Orange Pale Ale Recipe

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Booze River Cottage HandbookThis is among the simplest wholegrain beers I know and it is very reliable. The brewing process itself is as straightforward as things can be in a wholegrain brew. If you are new to beer-making I strongly suggest you try this brew first, or at least read the recipe carefully as it gives an essential introduction to the basic process of wholegrain brewing. I have divided the stages to make what will still seem like a horribly complicated process a little less forbidding. Each of the subsequent brews will follow, more or less, the same basic process. Temperatures, quantities, timings, ingredients and occasionally parts of the method will vary, but once you know how to make this brew you will understand how to make the rest. Even malt-extract brewing follows the same process except that it leaves out the first two steps, replacing them with the adding of malt extract at the start of the boil.

Orange beer is one of the three beers that I do not like to find myself without, so I make a batch every few months. It uses only a base malt – English pale ale malt – and a single hop – East Kent Golding, an all-round hop which is mildly bittering (4–5.5% alpha acids) and has flowery finishing qualities. The finished beer is very light with a nice top note from the orange peel. The orange can be left out if desired and other flavourings added – two (gloved) handfuls of nettles will give you a nettle finished beer, a sliced 3–5cm piece of ginger root will give you a ginger beer, and so on. Among the best of the variations is spruce beer. Gather the young, pale green tips in spring and early summer and add a small handful instead of the orange peel.

As with all beers, temperatures are critical, so do keep to them as closely as you can. There is a great deal of logistical manoeuvring with liquids being poured from one container to another so keep calm. As this is a model brew I will go through all the stages in detail. This and all the other beer recipes are for about 25 litres. The specific gravities you actually get may vary from those provided – it all depends on how efficient your mashing and sparging are. Don’t worry about this unless it is a long way out. If it is more than three or four points too low then either add some malt extract before the boil or, since the wort becomes a little more concentrated during the boil, you can make a little less beer instead. In this case miss out or reduce the liquoring down. The only potential issue with this is that if you are leaving it in the cask it will have an air gap at the top, though since this is usually filled with carbon dioxide it is seldom a problem. If your specific gravity is too high then you will just get a stronger and sweeter (full-bodied) beer.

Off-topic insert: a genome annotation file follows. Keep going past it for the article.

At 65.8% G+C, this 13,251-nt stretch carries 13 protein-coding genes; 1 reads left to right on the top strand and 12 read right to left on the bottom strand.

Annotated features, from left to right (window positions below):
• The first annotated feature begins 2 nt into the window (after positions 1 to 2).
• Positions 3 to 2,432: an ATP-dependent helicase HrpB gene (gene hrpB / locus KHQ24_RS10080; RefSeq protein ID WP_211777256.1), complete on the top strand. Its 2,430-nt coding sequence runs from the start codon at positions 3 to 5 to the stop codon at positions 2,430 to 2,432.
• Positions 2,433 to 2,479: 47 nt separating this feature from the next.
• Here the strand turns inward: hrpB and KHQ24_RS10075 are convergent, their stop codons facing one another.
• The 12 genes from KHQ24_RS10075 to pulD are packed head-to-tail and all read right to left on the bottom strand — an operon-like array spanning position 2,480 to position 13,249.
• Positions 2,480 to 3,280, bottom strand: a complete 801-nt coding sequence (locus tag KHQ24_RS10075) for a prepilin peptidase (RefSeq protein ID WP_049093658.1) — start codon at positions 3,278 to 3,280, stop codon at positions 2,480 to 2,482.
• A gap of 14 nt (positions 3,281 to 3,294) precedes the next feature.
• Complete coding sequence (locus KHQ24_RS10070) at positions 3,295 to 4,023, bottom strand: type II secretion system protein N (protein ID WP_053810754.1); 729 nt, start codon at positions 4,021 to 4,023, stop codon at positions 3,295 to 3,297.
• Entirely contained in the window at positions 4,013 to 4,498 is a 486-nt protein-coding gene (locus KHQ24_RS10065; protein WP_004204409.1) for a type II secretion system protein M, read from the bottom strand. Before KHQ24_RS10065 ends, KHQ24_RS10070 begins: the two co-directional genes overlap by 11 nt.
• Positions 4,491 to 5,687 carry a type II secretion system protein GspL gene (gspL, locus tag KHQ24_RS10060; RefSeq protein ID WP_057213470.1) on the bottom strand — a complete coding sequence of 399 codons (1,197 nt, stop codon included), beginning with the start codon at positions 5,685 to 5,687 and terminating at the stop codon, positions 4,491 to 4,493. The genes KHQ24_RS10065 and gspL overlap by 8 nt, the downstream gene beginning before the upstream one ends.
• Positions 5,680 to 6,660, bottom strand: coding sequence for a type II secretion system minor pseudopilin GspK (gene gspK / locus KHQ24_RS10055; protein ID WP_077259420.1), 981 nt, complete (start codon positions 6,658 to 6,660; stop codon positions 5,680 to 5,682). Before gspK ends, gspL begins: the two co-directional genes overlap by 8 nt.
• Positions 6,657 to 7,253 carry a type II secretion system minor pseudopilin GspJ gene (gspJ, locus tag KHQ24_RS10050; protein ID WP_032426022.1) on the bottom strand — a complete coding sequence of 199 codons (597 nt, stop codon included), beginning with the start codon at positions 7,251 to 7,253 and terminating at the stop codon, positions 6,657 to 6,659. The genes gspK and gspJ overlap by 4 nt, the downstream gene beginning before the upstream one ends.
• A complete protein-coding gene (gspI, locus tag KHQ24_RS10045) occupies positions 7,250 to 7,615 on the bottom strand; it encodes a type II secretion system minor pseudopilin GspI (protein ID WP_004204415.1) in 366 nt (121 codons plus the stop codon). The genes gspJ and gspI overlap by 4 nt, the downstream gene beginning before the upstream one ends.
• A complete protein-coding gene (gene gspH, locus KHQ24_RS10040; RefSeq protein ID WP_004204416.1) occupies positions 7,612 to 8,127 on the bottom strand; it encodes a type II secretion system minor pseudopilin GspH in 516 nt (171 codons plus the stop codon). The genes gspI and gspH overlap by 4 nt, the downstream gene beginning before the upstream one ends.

• Yield: 25 litres


  • 4 kg pale ale malt
  • 30 g East Kent Golding hops
  • 200 g brown sugar
  • 1 unwaxed orange zest
  • 2 tsp dried carragheen
  • 11 g sachet ale yeast
  • 1 tsp beer finings
  • 50 g sugar for priming
How to Make It
  1. Mashing Place the malt into a fermenting bucket. Your humble fermenting bucket has now been promoted to a ‘mash tun’. It is important to make sure that the malt is at about room temperature before you begin the mash. Heat 13 litres water in your copper to 76°C. Pour and stir the hot water into the malt to make your mash, which should end up at close to 66°C; this temperature is called the ‘mash heat’. You can safely tweak it by stirring in hot or cold water. Fit the lid. The temperature should be maintained for 1¼ hours, so stand the fermenting bucket on something insulating and cover closely with blankets or a duvet.
  2. Sparging While your mash tun is doing its bit, heat about 17 litres water to 78°C in your stockpot. It will need to be kept at this temperature throughout this process, which calls for constant checking with thermometers and adjusting hob knobs.
  3. Now a bit of kit preparation. Fit the lid with the very large hole cut out of the centre onto the 25-litre fermenting bucket without holes in the bottom. Stand the fermenting bucket with the holes in the bottom on top of the other bucket, with its bottom resting on the lid. Drape the mash bag inside the top bucket and tie in place with the string provided. It is worth putting the handle of a teaspoon between the bottom of the top bucket and the lid of the bottom bucket to release air, which can force the wort all over the floor.
  4. When the mash is ready, carefully pour all of it into the top bucket. The wort will run through to the bottom bucket. Wait until most of it has gone through then use a plastic jug to carefully pour 2 or 3 litres hot water over the surface of the malt until it floods a little. Wait until the wort almost stops running out of the bottom then sprinkle on another 2 or 3 litres water. Continue until you have almost 25 litres wort in the bottom bucket. About another 1 litre wort is available to make up the 25 litres by lifting and gently squeezing the mash bag. Do take your time with the whole sparging process – at least an hour – so that as much of the sugar is collected as possible. You can, if you want, use the practice of slowly sprinkling the hot water onto the mash but it is boring and will not produce better results. The grains are no longer required for your brew (but chickens love them).

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